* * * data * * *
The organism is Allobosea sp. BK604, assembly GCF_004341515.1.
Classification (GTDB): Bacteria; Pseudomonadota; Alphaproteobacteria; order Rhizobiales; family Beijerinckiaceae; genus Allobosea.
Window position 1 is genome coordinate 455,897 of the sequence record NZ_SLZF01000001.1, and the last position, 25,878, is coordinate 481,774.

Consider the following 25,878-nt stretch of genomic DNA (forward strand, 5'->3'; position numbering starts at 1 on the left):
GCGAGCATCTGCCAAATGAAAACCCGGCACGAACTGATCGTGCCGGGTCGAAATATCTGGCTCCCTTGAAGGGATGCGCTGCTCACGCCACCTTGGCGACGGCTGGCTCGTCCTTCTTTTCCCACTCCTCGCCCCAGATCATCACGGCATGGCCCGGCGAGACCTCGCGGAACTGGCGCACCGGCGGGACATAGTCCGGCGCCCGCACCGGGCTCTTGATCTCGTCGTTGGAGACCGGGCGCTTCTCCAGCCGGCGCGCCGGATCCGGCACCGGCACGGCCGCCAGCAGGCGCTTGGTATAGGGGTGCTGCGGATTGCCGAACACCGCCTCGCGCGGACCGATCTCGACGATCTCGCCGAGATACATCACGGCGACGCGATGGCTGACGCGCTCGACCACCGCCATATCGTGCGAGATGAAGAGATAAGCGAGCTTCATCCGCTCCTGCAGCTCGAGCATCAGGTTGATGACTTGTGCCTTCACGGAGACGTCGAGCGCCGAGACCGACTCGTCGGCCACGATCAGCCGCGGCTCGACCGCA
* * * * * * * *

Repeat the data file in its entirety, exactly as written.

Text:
The organism is Allobosea sp. BK604, assembly GCF_004341515.1.
Classification (GTDB): Bacteria; Pseudomonadota; Alphaproteobacteria; order Rhizobiales; family Beijerinckiaceae; genus Allobosea.
Window position 1 is genome coordinate 455,897 of the sequence record NZ_SLZF01000001.1, and the last position, 25,878, is coordinate 481,774.

Consider the following 25,878-nt stretch of genomic DNA (forward strand, 5'->3'; position numbering starts at 1 on the left):
GCGAGCATCTGCCAAATGAAAACCCGGCACGAACTGATCGTGCCGGGTCGAAATATCTGGCTCCCTTGAAGGGATGCGCTGCTCACGCCACCTTGGCGACGGCTGGCTCGTCCTTCTTTTCCCACTCCTCGCCCCAGATCATCACGGCATGGCCCGGCGAGACCTCGCGGAACTGGCGCACCGGCGGGACATAGTCCGGCGCCCGCACCGGGCTCTTGATCTCGTCGTTGGAGACCGGGCGCTTCTCCAGCCGGCGCGCCGGATCCGGCACCGGCACGGCCGCCAGCAGGCGCTTGGTATAGGGGTGCTGCGGATTGCCGAACACCGCCTCGCGCGGACCGATCTCGACGATCTCGCCGAGATACATCACGGCGACGCGATGGCTGACGCGCTCGACCACCGCCATATCGTGCGAGATGAAGAGATAAGCGAGCTTCATCCGCTCCTGCAGCTCGAGCATCAGGTTGATGACTTGTGCCTTCACGGAGACGTCGAGCGCCGAGACCGACTCGTCGGCCACGATCAGCCGCGGCTCGACCGCA